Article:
Glycogen serves as an important energy reservoir in the human body. Despite the abundance of glycogen in the liver and skeletal muscles, its concentration in the brain is relatively low, hence its significance has been questioned. A major challenge in studying brain glycogen metabolism has been the lack of availability of non-invasive techniques for quantification of brain glycogen in vivo. Invasive methods for brain glycogen quantification such as post mortem extraction following high energy microwave irradiation are not applicable in the human brain. With the advent of 13C Magnetic Resonance Spectroscopy (MRS), it has been possible to measure brain glycogen concentrations and turnover in physiological conditions, as well as under the influence of stressors such as hypoglycemia and visual stimulation. This review presents an overview of the principles of the 13C MRS methodology and its applications in both animals and humans to further our understanding of glycogen metabolism under normal physiological and pathophysiological conditions such as hypoglycemia unawareness.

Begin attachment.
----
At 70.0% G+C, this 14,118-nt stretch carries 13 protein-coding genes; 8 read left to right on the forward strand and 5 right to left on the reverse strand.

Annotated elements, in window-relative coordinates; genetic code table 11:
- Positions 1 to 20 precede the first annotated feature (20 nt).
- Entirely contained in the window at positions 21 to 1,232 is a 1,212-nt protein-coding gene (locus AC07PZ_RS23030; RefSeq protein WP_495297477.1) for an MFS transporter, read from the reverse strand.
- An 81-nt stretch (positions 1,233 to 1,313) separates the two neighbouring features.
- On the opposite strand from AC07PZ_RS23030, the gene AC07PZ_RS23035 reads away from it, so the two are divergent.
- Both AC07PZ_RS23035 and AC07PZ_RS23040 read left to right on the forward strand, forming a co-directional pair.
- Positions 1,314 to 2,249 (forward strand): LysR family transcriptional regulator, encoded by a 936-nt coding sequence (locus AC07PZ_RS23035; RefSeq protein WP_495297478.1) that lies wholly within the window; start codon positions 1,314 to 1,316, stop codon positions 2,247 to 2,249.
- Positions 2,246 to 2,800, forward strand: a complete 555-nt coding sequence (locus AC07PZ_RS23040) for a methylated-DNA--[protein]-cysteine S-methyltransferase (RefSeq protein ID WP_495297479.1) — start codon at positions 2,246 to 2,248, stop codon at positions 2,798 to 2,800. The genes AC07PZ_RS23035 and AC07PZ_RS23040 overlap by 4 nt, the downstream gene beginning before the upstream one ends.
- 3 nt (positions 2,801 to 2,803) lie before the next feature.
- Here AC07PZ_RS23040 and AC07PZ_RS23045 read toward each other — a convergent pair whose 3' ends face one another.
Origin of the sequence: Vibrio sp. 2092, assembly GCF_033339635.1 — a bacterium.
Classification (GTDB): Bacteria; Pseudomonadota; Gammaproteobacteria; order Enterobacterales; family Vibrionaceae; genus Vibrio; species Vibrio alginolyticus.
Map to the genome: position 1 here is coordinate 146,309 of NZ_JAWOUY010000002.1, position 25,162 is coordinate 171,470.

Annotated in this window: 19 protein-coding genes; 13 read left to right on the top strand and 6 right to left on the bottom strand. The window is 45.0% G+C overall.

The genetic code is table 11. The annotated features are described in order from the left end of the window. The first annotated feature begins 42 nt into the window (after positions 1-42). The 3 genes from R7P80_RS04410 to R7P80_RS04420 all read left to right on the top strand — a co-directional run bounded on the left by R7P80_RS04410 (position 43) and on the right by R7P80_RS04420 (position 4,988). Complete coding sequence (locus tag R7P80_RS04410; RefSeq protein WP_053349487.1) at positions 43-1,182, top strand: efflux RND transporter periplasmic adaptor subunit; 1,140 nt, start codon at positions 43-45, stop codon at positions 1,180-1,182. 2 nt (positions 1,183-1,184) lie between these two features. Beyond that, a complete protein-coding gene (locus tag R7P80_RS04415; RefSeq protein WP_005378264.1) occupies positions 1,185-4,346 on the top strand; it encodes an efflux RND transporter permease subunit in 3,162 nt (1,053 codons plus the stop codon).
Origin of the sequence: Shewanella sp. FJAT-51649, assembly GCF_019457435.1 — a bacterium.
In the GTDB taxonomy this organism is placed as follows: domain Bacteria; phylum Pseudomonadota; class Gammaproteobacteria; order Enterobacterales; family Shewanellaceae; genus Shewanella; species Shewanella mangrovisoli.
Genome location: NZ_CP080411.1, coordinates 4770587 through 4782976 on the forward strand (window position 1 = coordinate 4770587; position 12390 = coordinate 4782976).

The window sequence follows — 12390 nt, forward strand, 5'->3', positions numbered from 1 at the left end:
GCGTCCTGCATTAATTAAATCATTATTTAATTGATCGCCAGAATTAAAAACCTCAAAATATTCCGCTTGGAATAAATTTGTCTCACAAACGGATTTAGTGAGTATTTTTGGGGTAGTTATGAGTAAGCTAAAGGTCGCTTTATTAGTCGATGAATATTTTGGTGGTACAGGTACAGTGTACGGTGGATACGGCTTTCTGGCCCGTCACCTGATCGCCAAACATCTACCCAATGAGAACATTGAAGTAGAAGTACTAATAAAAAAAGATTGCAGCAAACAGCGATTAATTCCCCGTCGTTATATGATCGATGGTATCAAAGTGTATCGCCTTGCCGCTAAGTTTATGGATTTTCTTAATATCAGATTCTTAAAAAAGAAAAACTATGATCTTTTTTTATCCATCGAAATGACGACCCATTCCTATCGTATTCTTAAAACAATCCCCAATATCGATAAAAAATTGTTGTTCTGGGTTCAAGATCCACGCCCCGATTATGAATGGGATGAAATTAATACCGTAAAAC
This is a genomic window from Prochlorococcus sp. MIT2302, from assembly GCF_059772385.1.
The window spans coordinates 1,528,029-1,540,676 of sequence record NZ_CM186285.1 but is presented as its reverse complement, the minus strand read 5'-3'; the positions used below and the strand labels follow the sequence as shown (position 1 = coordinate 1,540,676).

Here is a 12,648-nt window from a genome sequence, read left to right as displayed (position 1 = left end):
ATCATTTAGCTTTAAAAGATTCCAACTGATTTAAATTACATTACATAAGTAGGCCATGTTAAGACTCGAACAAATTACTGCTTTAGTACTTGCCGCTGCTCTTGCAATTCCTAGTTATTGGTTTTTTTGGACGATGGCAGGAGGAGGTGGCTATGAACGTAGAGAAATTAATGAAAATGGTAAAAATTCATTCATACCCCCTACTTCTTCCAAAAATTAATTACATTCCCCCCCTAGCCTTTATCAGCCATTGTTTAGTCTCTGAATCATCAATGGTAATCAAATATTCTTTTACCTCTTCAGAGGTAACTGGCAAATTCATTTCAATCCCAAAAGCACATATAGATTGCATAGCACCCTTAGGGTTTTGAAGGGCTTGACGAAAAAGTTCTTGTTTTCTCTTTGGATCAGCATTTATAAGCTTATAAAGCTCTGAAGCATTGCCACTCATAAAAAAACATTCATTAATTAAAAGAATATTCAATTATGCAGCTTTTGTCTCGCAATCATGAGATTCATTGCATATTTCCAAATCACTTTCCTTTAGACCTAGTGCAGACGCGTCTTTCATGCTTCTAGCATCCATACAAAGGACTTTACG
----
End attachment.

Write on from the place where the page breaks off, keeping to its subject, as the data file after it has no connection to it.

Bibliographical noteFunding Information:
The preparation of this manuscript was supported by the National Institute of Neurological Disorders and Stroke (NINDS) grant R01 NS035192 (ERS, GÖ). The Center for Magnetic Resonance Research is supported by National Center for Research Resources (NCRR) biotechnology research resource grant P41 RR008079, National Institute of Biomedical Imaging and Bioengineering (NIBIB) grant P41 EB015894 and the Institutional Center Cores for Advanced Neuroimaging award P30 NS076408.
© 2014, Springer Science+Business Media New York.
- Brain glycogen
- Magnetic Resonance Spectroscopy (MRS)
- Stress response